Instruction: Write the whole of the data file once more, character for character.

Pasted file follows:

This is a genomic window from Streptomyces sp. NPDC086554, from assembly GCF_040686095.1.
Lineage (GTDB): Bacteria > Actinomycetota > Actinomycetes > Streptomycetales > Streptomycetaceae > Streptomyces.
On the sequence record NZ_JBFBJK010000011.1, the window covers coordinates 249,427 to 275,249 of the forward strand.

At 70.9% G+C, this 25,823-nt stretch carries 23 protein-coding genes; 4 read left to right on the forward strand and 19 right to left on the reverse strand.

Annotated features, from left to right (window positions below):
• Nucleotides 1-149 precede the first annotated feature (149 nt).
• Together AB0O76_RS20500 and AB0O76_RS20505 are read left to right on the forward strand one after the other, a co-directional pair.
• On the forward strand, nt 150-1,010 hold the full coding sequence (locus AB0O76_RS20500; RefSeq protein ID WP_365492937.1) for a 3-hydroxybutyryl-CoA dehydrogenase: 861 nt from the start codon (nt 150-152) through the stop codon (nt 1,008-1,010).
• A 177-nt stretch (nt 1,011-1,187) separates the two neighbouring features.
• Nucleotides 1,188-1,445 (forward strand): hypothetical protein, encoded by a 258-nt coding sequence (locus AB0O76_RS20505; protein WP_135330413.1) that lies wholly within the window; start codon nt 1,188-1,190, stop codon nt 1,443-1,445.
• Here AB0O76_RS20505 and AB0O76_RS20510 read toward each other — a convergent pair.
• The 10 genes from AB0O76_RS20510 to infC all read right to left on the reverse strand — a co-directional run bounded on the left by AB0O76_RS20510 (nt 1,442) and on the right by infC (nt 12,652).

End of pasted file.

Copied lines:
This is a genomic window from Streptomyces sp. NPDC086554, from assembly GCF_040686095.1.
Lineage (GTDB): Bacteria > Actinomycetota > Actinomycetes > Streptomycetales > Streptomycetaceae > Streptomyces.
On the sequence record NZ_JBFBJK010000011.1, the window covers coordinates 249,427 to 275,249 of the forward strand.

At 70.9% G+C, this 25,823-nt stretch carries 23 protein-coding genes; 4 read left to right on the forward strand and 19 right to left on the reverse strand.

Annotated features, from left to right (window positions below):
• Nucleotides 1-149 precede the first annotated feature (149 nt).
• Together AB0O76_RS20500 and AB0O76_RS20505 are read left to right on the forward strand one after the other, a co-directional pair.
• On the forward strand, nt 150-1,010 hold the full coding sequence (locus AB0O76_RS20500; RefSeq protein ID WP_365492937.1) for a 3-hydroxybutyryl-CoA dehydrogenase: 861 nt from the start codon (nt 150-152) through the stop codon (nt 1,008-1,010).
• A 177-nt stretch (nt 1,011-1,187) separates the two neighbouring features.
• Nucleotides 1,188-1,445 (forward strand): hypothetical protein, encoded by a 258-nt coding sequence (locus AB0O76_RS20505; protein WP_135330413.1) that lies wholly within the window; start codon nt 1,188-1,190, stop codon nt 1,443-1,445.
• Here AB0O76_RS20505 and AB0O76_RS20510 read toward each other — a convergent pair.
• The 10 genes from AB0O76_RS20510 to infC all read right to left on the reverse strand — a co-directional run bounded on the left by AB0O76_RS20510 (nt 1,442) and on the right by infC (nt 12,652).